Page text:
NASHVILLE, Tenn. (WKRN) - NASHVILLE, Tenn. (WKRN) -- Bully. Victim. Most of us have been one or the other. Sometimes, both.
The struggle is real for kids, parents and school administrators as they look to cope with behavior ranging from simple teasing to soul-crushing taunts and harassment.
The Centers for Disease Control & Prevention defines bullying as “any unwanted aggressive behavior(s) by another youth or group of youths, who are not siblings or current dating partners, involving an observed or perceived power imbalance.” The Tennessee Department of Education web site mirrors that bullying definition, but takes it a few steps further – “unwanted, aggressive behavior that involves real or perceived power imbalance. The behavior is repeated or has the potential to be repeated, over time. The imbalance of power involves the use of physical strength, access to embarrassing information, or popularity control to harm others.”
The state of Tennessee has laws on the books requiring every school district to have a policy prohibiting bullying and harassment. Schools are also required to have procedures in place for investigating such behavior.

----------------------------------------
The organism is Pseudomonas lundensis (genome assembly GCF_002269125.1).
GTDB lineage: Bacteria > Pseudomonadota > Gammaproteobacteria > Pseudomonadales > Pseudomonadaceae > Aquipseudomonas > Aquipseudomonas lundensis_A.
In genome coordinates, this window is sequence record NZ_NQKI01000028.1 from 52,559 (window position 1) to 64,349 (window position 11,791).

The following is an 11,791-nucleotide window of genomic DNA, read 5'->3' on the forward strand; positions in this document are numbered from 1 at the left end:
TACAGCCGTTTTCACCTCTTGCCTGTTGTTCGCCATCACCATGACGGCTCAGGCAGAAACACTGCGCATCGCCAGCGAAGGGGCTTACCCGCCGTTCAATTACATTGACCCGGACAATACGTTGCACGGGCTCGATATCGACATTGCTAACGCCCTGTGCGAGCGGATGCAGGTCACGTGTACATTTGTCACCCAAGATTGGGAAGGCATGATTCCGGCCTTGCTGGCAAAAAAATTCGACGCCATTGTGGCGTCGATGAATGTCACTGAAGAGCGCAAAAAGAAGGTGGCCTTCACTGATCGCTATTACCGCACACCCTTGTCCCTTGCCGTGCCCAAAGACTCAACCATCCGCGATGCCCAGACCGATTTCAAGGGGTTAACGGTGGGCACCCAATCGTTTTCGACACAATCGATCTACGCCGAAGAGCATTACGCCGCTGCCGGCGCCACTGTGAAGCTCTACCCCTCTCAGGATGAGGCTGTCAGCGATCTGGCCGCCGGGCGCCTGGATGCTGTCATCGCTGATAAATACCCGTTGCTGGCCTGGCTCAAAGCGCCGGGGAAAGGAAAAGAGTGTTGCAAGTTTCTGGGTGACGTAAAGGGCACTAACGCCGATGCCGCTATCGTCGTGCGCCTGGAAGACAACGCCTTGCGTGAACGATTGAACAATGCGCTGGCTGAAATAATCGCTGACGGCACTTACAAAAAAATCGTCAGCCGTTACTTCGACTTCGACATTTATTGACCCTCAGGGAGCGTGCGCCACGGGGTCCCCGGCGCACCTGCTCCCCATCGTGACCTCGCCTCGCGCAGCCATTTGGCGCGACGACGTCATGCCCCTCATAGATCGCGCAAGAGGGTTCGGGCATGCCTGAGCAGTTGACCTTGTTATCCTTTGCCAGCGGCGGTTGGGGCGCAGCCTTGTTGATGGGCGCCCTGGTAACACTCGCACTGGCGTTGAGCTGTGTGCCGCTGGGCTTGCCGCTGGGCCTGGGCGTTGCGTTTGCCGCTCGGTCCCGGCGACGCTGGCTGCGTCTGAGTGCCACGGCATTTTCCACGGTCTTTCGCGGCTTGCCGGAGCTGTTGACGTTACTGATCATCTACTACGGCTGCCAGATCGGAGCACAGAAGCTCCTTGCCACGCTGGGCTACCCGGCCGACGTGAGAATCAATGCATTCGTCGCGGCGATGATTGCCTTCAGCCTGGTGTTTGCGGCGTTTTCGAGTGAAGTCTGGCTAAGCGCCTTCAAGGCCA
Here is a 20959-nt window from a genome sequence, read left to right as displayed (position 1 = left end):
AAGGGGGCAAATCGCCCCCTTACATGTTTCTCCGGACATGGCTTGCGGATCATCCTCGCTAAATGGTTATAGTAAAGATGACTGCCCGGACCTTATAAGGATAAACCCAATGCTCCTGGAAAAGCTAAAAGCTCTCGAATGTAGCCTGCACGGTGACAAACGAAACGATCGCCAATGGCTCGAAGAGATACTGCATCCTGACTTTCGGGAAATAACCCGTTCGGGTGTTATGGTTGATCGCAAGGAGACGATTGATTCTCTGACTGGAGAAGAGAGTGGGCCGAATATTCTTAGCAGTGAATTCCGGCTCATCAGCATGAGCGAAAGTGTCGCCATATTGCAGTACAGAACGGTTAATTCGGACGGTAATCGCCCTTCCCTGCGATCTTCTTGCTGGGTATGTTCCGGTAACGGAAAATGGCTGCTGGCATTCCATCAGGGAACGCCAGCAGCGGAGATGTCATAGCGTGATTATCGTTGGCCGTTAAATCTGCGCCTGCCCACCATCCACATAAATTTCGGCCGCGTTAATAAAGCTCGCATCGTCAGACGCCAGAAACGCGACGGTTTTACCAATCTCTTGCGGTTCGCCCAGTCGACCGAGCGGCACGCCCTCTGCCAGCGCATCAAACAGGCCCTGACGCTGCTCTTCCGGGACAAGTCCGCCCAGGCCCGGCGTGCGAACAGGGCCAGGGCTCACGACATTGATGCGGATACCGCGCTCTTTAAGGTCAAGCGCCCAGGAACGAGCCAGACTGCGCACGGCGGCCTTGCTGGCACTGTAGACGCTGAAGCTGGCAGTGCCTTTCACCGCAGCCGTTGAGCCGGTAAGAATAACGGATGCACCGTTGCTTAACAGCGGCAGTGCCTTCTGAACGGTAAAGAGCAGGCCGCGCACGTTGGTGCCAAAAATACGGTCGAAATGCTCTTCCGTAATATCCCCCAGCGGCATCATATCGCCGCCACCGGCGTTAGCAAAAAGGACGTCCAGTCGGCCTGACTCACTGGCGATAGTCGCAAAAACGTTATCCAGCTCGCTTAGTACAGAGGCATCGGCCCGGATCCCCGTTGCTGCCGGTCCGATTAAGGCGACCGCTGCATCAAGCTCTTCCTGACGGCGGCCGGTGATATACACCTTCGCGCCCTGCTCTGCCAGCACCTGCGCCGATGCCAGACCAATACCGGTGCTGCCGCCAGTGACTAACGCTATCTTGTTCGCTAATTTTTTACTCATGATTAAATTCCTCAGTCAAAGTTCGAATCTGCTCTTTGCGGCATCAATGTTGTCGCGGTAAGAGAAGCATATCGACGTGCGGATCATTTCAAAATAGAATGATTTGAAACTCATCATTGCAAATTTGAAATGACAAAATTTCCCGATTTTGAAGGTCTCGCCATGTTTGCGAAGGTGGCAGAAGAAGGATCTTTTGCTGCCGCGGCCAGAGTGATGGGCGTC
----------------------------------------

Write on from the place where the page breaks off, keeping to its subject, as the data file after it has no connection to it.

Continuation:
Requirements are one thing. Reality can be another. Some kids are too afraid or ashamed to come forward.
“A lot of times, students are reluctant to report that they are being bullied. They don't want the people to know that they've reported or they don't want to be seen in the office being a tattletale,” Dickson County High School assistant principal Melinda Fortner says. Schools in Dickson County are among the growing list to take up app-based technology to allow students to anonymously report bullying incidents.
According to the CDC, 19-percent of high school students reported being bullied last year. 15-percent say they were cyberbullied. Technology and various social media platforms have served as a conduit for bad behavior.
Bullying by electronic means can also leave a trail, thus helping bullying victims or their parents prove a case. The Wilson County School System encourages the documenting of incidents as part of the response process.
Adults are guilty of bullying, too. Tennessee state lawmaker Antonio Parkinson created the Healthy Workplace Act, which won approval five years ago. “We are the first state in the nation to pass a workplace bullying law,” Parkinson told News 2’s this past week. “I received more calls from this legislation, in regards to this legislation than any other piece of legislation I've ever filed,” he added.
News 2 is investigating the impact of bullying across the area. We have special reports all day Thursday in every newscast. We also invite you to join the conversation in a live town hall meeting, airing at 6:30 p.m.
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NASHVILLE, Tenn. (WKRN) -- Bully. Victim. Most of us have been one or the other. Sometimes, both.Read More »